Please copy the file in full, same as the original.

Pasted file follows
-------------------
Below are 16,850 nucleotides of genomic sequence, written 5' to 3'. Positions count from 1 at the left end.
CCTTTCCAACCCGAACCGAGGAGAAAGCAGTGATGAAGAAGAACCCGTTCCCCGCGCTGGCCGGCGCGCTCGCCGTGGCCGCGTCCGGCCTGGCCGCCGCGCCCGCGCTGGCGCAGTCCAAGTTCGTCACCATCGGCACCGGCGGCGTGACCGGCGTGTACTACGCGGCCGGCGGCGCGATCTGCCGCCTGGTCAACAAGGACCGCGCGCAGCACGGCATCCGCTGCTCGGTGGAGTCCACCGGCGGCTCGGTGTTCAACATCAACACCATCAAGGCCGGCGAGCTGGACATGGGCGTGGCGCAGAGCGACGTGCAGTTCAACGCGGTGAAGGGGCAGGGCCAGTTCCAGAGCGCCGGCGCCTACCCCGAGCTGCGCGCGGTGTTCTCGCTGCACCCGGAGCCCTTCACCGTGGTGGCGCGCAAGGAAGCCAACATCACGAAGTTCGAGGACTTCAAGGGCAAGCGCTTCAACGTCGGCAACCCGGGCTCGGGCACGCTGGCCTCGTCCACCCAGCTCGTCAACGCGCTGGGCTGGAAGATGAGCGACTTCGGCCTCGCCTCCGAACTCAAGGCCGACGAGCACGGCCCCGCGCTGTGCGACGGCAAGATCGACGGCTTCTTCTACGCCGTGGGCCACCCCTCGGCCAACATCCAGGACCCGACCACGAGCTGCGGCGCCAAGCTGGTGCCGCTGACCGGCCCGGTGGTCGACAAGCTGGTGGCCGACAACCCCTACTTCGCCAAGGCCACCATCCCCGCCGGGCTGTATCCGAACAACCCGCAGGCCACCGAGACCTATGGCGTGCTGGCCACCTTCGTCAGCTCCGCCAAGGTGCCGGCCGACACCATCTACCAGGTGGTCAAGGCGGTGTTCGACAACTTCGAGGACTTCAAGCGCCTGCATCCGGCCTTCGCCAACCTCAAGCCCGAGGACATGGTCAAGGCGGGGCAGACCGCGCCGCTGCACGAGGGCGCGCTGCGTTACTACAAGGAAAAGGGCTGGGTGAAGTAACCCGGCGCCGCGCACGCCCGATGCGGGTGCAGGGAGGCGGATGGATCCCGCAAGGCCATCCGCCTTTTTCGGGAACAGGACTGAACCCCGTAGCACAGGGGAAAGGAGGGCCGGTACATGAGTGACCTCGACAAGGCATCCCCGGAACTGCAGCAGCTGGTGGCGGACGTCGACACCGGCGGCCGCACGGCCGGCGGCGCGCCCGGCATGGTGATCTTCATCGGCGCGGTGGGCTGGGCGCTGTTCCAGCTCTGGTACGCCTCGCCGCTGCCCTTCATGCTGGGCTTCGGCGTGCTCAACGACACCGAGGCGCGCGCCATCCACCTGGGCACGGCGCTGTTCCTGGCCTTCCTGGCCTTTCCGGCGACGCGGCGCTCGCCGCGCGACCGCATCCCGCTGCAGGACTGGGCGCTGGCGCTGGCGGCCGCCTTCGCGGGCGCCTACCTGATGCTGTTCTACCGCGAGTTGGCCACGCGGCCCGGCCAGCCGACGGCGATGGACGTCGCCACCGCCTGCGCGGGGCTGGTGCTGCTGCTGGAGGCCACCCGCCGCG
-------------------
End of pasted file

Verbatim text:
Below are 16,850 nucleotides of genomic sequence, written 5' to 3'. Positions count from 1 at the left end.
CCTTTCCAACCCGAACCGAGGAGAAAGCAGTGATGAAGAAGAACCCGTTCCCCGCGCTGGCCGGCGCGCTCGCCGTGGCCGCGTCCGGCCTGGCCGCCGCGCCCGCGCTGGCGCAGTCCAAGTTCGTCACCATCGGCACCGGCGGCGTGACCGGCGTGTACTACGCGGCCGGCGGCGCGATCTGCCGCCTGGTCAACAAGGACCGCGCGCAGCACGGCATCCGCTGCTCGGTGGAGTCCACCGGCGGCTCGGTGTTCAACATCAACACCATCAAGGCCGGCGAGCTGGACATGGGCGTGGCGCAGAGCGACGTGCAGTTCAACGCGGTGAAGGGGCAGGGCCAGTTCCAGAGCGCCGGCGCCTACCCCGAGCTGCGCGCGGTGTTCTCGCTGCACCCGGAGCCCTTCACCGTGGTGGCGCGCAAGGAAGCCAACATCACGAAGTTCGAGGACTTCAAGGGCAAGCGCTTCAACGTCGGCAACCCGGGCTCGGGCACGCTGGCCTCGTCCACCCAGCTCGTCAACGCGCTGGGCTGGAAGATGAGCGACTTCGGCCTCGCCTCCGAACTCAAGGCCGACGAGCACGGCCCCGCGCTGTGCGACGGCAAGATCGACGGCTTCTTCTACGCCGTGGGCCACCCCTCGGCCAACATCCAGGACCCGACCACGAGCTGCGGCGCCAAGCTGGTGCCGCTGACCGGCCCGGTGGTCGACAAGCTGGTGGCCGACAACCCCTACTTCGCCAAGGCCACCATCCCCGCCGGGCTGTATCCGAACAACCCGCAGGCCACCGAGACCTATGGCGTGCTGGCCACCTTCGTCAGCTCCGCCAAGGTGCCGGCCGACACCATCTACCAGGTGGTCAAGGCGGTGTTCGACAACTTCGAGGACTTCAAGCGCCTGCATCCGGCCTTCGCCAACCTCAAGCCCGAGGACATGGTCAAGGCGGGGCAGACCGCGCCGCTGCACGAGGGCGCGCTGCGTTACTACAAGGAAAAGGGCTGGGTGAAGTAACCCGGCGCCGCGCACGCCCGATGCGGGTGCAGGGAGGCGGATGGATCCCGCAAGGCCATCCGCCTTTTTCGGGAACAGGACTGAACCCCGTAGCACAGGGGAAAGGAGGGCCGGTACATGAGTGACCTCGACAAGGCATCCCCGGAACTGCAGCAGCTGGTGGCGGACGTCGACACCGGCGGCCGCACGGCCGGCGGCGCGCCCGGCATGGTGATCTTCATCGGCGCGGTGGGCTGGGCGCTGTTCCAGCTCTGGTACGCCTCGCCGCTGCCCTTCATGCTGGGCTTCGGCGTGCTCAACGACACCGAGGCGCGCGCCATCCACCTGGGCACGGCGCTGTTCCTGGCCTTCCTGGCCTTTCCGGCGACGCGGCGCTCGCCGCGCGACCGCATCCCGCTGCAGGACTGGGCGCTGGCGCTGGCGGCCGCCTTCGCGGGCGCCTACCTGATGCTGTTCTACCGCGAGTTGGCCACGCGGCCCGGCCAGCCGACGGCGATGGACGTCGCCACCGCCTGCGCGGGGCTGGTGCTGCTGCTGGAGGCCACCCGCCGCG